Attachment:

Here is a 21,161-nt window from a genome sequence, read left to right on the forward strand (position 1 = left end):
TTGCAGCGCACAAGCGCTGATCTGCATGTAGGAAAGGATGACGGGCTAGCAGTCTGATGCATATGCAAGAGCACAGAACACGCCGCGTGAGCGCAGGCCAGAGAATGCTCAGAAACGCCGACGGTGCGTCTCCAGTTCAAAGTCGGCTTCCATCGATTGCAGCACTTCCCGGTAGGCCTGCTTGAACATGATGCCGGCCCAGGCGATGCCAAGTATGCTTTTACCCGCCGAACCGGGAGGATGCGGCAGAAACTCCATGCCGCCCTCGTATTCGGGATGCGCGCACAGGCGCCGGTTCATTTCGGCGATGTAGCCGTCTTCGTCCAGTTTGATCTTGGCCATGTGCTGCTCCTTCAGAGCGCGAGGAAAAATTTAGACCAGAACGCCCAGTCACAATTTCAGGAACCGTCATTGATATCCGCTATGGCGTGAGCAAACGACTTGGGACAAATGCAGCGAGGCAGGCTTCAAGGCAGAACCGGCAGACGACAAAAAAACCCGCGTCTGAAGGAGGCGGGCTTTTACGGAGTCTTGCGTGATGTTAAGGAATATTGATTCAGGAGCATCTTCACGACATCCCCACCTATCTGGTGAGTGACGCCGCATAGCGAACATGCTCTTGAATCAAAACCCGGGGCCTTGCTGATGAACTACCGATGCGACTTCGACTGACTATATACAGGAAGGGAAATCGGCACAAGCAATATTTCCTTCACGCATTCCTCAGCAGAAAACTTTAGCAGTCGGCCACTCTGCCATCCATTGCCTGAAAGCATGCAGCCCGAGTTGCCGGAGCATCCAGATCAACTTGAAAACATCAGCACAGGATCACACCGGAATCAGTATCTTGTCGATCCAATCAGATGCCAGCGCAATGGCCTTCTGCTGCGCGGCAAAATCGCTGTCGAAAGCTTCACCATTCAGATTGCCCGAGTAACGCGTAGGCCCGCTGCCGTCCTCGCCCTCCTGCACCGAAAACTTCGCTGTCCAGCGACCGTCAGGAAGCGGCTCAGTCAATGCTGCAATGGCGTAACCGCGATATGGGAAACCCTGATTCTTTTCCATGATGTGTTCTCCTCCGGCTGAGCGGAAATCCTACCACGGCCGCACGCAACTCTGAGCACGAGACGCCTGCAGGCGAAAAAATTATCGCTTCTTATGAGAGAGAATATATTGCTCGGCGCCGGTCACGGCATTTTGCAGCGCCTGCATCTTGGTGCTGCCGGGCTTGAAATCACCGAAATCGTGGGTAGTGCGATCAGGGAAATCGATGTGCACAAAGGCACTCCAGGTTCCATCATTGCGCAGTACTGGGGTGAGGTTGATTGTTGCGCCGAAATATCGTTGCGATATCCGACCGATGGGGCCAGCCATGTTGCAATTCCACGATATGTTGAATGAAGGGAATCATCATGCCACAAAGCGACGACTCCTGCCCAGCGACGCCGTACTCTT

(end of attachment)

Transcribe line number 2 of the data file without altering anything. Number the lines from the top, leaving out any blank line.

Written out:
TTGCAGCGCACAAGCGCTGATCTGCATGTAGGAAAGGATGACGGGCTAGCAGTCTGATGCATATGCAAGAGCACAGAACACGCCGCGTGAGCGCAGGCCAGAGAATGCTCAGAAACGCCGACGGTGCGTCTCCAGTTCAAAGTCGGCTTCCATCGATTGCAGCACTTCCCGGTAGGCCTGCTTGAACATGATGCCGGCCCAGGCGATGCCAAGTATGCTTTTACCCGCCGAACCGGGAGGATGCGGCAGAAACTCCATGCCGCCCTCGTATTCGGGATGCGCGCACAGGCGCCGGTTCATTTCGGCGATGTAGCCGTCTTCGTCCAGTTTGATCTTGGCCATGTGCTGCTCCTTCAGAGCGCGAGGAAAAATTTAGACCAGAACGCCCAGTCACAATTTCAGGAACCGTCATTGATATCCGCTATGGCGTGAGCAAACGACTTGGGACAAATGCAGCGAGGCAGGCTTCAAGGCAGAACCGGCAGACGACAAAAAAACCCGCGTCTGAAGGAGGCGGGCTTTTACGGAGTCTTGCGTGATGTTAAGGAATATTGATTCAGGAGCATCTTCACGACATCCCCACCTATCTGGTGAGTGACGCCGCATAGCGAACATGCTCTTGAATCAAAACCCGGGGCCTTGCTGATGAACTACCGATGCGACTTCGACTGACTATATACAGGAAGGGAAATCGGCACAAGCAATATTTCCTTCACGCATTCCTCAGCAGAAAACTTTAGCAGTCGGCCACTCTGCCATCCATTGCCTGAAAGCATGCAGCCCGAGTTGCCGGAGCATCCAGATCAACTTGAAAACATCAGCACAGGATCACACCGGAATCAGTATCTTGTCGATCCAATCAGATGCCAGCGCAATGGCCTTCTGCTGCGCGGCAAAATCGCTGTCGAAAGCTTCACCATTCAGATTGCCCGAGTAACGCGTAGGCCCGCTGCCGTCCTCGCCCTCCTGCACCGAAAACTTCGCTGTCCAGCGACCGTCAGGAAGCGGCTCAGTCAATGCTGCAATGGCGTAACCGCGATATGGGAAACCCTGATTCTTTTCCATGATGTGTTCTCCTCCGGCTGAGCGGAAATCCTACCACGGCCGCACGCAACTCTGAGCACGAGACGCCTGCAGGCGAAAAAATTATCGCTTCTTATGAGAGAGAATATATTGCTCGGCGCCGGTCACGGCATTTTGCAGCGCCTGCATCTTGGTGCTGCCGGGCTTGAAATCACCGAAATCGTGGGTAGTGCGATCAGGGAAATCGATGTGCACAAAGGCACTCCAGGTTCCATCATTGCGCAGTACTGGGGTGAGGTTGATTGTTGCGCCGAAATATCGTTGCGATATCCGACCGATGGGGCCAGCCATGTTGCAATTCCACGATATGTTGAATGAAGGGAATCATCATGCCACAAAGCGACGACTCCTGCCCAGCGACGCCGTACTCTT